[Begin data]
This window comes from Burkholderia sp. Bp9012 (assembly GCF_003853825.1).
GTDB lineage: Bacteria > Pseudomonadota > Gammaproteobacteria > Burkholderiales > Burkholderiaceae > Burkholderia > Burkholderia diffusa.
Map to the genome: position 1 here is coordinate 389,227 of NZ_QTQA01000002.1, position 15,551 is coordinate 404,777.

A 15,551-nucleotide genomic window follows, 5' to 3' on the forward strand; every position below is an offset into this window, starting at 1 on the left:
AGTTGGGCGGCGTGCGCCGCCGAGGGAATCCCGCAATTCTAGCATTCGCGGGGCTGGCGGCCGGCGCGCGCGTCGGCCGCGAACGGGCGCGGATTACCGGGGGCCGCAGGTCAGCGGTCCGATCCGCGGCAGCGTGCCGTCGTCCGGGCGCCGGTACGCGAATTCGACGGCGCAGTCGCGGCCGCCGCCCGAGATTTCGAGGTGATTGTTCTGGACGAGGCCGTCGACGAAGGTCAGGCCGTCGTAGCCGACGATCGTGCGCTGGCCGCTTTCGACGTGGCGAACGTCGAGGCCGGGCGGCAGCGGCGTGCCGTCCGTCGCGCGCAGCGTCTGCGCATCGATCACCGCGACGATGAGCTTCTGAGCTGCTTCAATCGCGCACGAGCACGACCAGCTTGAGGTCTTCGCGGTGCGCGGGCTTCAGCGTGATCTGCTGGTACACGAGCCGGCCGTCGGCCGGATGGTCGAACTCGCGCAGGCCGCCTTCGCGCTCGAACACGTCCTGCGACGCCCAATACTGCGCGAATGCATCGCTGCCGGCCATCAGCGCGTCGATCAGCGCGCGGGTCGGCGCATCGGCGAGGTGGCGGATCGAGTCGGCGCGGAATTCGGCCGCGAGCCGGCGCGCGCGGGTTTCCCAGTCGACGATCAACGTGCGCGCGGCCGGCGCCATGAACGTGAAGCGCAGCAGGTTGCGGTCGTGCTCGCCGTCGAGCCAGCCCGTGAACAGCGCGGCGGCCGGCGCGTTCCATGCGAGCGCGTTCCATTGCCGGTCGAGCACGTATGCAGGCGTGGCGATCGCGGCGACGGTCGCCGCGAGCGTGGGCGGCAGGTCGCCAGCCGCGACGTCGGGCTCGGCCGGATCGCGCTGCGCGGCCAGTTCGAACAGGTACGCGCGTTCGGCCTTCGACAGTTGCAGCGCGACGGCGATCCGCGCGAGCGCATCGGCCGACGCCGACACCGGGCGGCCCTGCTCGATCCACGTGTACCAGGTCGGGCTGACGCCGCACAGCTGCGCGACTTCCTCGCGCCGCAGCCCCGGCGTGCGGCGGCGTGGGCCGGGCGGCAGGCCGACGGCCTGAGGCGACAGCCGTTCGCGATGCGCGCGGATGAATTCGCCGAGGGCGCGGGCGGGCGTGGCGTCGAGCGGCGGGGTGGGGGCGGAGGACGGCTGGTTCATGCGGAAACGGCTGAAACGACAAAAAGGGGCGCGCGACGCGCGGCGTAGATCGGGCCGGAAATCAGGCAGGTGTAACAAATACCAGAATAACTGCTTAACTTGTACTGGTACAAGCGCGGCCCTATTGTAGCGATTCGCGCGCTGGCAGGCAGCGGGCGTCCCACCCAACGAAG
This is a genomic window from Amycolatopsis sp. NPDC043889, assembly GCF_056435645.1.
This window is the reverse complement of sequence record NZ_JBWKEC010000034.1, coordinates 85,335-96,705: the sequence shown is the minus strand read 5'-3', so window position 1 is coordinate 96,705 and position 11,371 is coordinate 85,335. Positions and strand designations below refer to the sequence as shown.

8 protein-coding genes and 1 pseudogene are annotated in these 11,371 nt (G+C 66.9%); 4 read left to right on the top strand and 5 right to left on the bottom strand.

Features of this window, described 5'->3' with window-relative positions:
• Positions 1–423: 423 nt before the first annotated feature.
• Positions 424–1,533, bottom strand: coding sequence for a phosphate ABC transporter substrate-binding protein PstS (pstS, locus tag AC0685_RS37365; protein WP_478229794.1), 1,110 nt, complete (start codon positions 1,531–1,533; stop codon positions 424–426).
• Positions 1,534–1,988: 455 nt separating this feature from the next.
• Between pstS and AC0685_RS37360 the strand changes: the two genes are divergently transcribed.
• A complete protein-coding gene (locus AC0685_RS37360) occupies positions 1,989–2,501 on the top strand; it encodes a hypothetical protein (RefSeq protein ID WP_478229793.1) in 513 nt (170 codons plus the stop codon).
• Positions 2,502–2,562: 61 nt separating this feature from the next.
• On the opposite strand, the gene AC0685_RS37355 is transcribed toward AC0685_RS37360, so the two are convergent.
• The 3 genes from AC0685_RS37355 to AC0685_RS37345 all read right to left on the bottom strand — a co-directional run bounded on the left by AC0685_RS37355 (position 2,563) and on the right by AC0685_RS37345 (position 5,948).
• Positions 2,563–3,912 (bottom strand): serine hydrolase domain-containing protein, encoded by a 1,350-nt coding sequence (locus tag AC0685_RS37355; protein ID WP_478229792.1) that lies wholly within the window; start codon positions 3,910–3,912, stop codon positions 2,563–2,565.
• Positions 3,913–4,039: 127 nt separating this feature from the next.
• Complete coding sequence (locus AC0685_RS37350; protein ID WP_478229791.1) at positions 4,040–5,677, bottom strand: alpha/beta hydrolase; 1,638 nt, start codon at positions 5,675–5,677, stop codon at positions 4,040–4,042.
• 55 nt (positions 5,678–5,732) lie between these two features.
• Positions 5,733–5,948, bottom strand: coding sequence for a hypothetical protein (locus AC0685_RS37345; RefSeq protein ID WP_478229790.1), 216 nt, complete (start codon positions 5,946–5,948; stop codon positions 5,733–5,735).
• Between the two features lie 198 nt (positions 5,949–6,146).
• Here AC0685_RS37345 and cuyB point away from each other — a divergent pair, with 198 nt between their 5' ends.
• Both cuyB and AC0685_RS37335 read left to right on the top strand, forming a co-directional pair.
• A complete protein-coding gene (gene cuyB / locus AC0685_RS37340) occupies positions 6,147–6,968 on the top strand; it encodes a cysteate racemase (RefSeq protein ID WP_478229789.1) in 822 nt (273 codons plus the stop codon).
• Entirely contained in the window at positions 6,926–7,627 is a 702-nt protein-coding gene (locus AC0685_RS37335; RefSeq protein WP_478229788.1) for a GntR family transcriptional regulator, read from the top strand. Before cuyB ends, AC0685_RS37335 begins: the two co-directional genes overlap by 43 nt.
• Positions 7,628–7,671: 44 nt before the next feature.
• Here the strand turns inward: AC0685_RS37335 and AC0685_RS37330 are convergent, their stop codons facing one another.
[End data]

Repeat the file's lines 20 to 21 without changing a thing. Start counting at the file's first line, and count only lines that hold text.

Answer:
• Complete coding sequence (locus AC0685_RS37350; protein ID WP_478229791.1) at positions 4,040–5,677, bottom strand: alpha/beta hydrolase; 1,638 nt, start codon at positions 5,675–5,677, stop codon at positions 4,040–4,042.
• 55 nt (positions 5,678–5,732) lie between these two features.